Apple said its computer systems have been breached by the same attackers that targeted Facebook.
But the company said only a few computers were affected and there was no evidence of data theft.
Last week, Facebook revealed that its systems had been attacked in January after a few employees visited a mobile developer site that was compromised.
"Apple has identified malware which infected a limited number of Mac systems through a vulnerability in the Java plug-in for browsers,” the company said in a statement.
Facebook’s initial investigations revealed that the attack used a zero-day exploit to bypass the Java sandbox to install the malware. The Java vulnerability was patched by Oracle on 1 February.
The latest attack shows criminal hackers are investing more time in studying the Mac OS X operating system so they can attack Apple computers
Apple said the malware was spread through a website for software developers and was used in an attack against Apple and other companies, which some reports said include Twitter as well as Facebook.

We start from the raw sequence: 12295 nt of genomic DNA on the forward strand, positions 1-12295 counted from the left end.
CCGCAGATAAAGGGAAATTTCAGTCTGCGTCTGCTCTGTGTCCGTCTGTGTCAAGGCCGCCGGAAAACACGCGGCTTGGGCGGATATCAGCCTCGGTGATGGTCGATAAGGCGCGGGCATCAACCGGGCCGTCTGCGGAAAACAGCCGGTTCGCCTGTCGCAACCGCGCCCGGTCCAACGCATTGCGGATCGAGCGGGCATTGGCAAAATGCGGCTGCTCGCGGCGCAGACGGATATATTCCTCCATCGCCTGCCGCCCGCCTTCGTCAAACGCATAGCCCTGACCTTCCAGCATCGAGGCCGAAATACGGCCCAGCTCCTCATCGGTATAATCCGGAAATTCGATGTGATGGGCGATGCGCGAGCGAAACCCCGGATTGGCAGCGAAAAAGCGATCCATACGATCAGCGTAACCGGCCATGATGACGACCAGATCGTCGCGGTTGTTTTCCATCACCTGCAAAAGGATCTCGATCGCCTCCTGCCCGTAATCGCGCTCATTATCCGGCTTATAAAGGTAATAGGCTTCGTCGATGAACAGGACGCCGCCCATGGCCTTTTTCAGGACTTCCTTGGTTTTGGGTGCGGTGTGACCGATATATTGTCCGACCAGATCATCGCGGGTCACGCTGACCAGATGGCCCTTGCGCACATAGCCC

In early February, Twitter reset the passwords of 250,000 accounts after detecting and shutting down a hacker attack.
Apple has taken measures to protect customers from vulnerabilities in Java and will release a software update to protect against the malicious software used in the attack, according to the BBC.
"Since OS X Lion, Macs have shipped without Java installed, and as an added security measure OS X automatically disables Java if it has been unused for 35 days," the company said.
"To protect Mac users that have Java installed, we are releasing an updated Java malware removal tool that will check Mac systems and remove this malware if found."
More on zero-day exploits
- Private market growing for zero-day exploits and vulnerabilities
- Oracle rushes out patches for Java zero-days
- Zero-day exploit for Yahoo Mail goes on sale
- Adobe investigates zero-day that bypasses Reader X sandbox
- Java zero-day vulnerability hits Metasploit and Blackhole
- Aurora attackers target defence firms, use flurry of zero-days
- European aeronautical supplier hit by Microsoft zero-day exploit
- Despite Windows 8 zero-day, vendors laud security of new Microsoft OS
Apple is working with law enforcement agencies to find the source of the malware.
Security firm F-Secure said the attackers might have been trying to access the code for apps on smartphones, seeking a way to infect millions of users.
The company urged developers to check their source code for unintended changes, according to the Guardian.
Other security researchers said the latest attack shows criminal hackers are investing more time in studying the Mac OS X operating system so they can attack Apple computers, the paper said.